Little Rock on Trial

Cooper v. Aaron and School Desegregation

Tony A. Freyer

J.G. Ragsdale Book Award
Choice Outstanding Title

Americans were riveted to their television sets in 1957, when a violent mob barred black students from entering Little Rock’s Central High School and faced off against paratroopers sent by a reluctant President Eisenhower. That set off a firestorm of protest throughout the nation and ultimately led to the Supreme Court’s landmark decision in Cooper v. Aaron, reaffirming Brown v. Board of Education’s mandate for school integration “with all deliberate speed” and underscoring the supremacy of federal and constitutional authority over state law.

“Offers original insights into the behind-the-scenes actions of judges, lawyers, and politicians in shaping the decisions associated with Cooper v. Aaron and the politics of race in Little Rock and the nation. . . . Freyer’s book offers a timely reminder that protests without litigation could not achieve victories in the conservative political climate of postwar America.

—Journal of Southern History

“Freyer does a good job in making the dense legal thicket of constitutional law surrounding the case accessible to the layperson and in locating the legal struggle in its local political and social context. He also offers fascinating insights into the workings of the Supreme Court and how its justices reasoned in scholl desegregation cases.

—Reviews in American History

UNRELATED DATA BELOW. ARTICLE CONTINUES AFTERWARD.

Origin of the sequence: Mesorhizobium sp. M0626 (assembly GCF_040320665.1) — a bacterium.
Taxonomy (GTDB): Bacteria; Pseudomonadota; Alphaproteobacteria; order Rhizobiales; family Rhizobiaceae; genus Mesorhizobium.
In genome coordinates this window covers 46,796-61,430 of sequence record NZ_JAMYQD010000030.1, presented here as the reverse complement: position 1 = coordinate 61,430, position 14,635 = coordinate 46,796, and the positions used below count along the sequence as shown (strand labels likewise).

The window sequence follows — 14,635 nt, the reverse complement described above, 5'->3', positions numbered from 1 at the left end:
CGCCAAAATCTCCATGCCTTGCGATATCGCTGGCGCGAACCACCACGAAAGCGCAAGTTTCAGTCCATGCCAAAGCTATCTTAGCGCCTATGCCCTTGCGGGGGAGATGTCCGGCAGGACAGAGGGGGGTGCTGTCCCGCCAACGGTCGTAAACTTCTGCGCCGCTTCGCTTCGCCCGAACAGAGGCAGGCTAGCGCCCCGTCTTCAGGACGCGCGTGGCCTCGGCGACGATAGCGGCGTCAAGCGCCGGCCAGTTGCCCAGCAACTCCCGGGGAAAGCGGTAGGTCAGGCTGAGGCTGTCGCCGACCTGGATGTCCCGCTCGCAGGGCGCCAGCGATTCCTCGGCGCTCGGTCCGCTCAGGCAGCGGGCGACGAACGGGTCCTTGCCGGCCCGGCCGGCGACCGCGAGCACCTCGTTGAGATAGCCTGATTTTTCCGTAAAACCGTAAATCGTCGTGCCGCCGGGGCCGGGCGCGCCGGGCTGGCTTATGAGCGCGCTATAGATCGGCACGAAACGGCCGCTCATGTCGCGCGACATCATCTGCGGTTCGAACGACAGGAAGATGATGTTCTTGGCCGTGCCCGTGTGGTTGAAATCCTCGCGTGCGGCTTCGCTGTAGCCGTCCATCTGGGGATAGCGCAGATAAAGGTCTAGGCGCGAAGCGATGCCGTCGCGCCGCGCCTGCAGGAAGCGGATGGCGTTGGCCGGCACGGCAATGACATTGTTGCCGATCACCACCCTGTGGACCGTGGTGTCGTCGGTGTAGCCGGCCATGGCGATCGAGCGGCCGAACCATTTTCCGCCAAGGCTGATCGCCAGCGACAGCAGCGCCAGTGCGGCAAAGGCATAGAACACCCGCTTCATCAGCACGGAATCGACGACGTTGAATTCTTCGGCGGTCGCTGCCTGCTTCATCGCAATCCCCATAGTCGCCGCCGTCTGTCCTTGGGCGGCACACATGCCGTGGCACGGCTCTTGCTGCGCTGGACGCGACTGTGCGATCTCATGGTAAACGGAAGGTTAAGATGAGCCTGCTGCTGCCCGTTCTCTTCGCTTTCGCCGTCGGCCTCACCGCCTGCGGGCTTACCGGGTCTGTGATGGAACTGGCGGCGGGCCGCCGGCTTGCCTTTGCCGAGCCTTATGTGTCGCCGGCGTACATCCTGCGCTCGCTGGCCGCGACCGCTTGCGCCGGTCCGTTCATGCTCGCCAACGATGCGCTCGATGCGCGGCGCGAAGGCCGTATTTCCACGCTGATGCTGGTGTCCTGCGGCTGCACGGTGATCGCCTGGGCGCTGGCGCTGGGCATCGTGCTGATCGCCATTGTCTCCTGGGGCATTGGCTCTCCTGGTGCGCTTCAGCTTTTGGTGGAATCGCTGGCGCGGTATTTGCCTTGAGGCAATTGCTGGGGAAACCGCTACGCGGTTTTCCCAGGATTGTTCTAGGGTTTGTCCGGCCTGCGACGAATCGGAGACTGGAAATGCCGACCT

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Noted scholar Tony Freyer, arguably our nation’s top authority on this subject, now provides a concise, lucid, and eminently teachable summary of that historic case and shows that it paved the way for later civil rights victories. He chronicles how the Little Rock school board sought court approval to table integration efforts and how the black community brought suit against the board’s watered-down version of compliance. The board's request was denied by a federal appeals court and taken to the Supreme Court, where the unanimous ruling in Cooper reaffirmed federal law—but left in place the maddening ambiguities of “all deliberate speed.”

While other accounts have focused on the showdown on the schoolhouse steps, Freyer takes readers into the courts to reveal the centrality of black citizens’ efforts to the origins and outcome of the crisis. He describes the work of the Little Rock NAACP—with its Legal Defense Fund led by Thurgood Marshall and Wiley Branton—in defining the issues and abandoning gradualism in favor of direct confrontation with the segregationist South. He also includes the previously untold account of Justice William Brennan’s surprising influence upon Justice Felix Frankfurter’s controversial concurring opinion, which preserved his own “deliberate speed” wording from Brown.

With Cooper, the “well morticed high wall” of segregation had finally cracked. As the most important test of Brown, which literally contained the means to thwart its own intent, it presaged the civil rights movement’s broader nonviolent mass action combining community mobilization and litigation to finally defeat Jim Crow. It was not only a landmark decision, but also a turning point in America’s civil rights struggle.

About the Author

Tony A. Freyer is University Research Professor of History and Law at the University of Alabama. He is the author of more than ten books, including The Little Rock Crisis, and served as a consultant on that subject for the documentary Eyes on the Prize.

Additional Titles in the Landmark Law Cases and American Society Series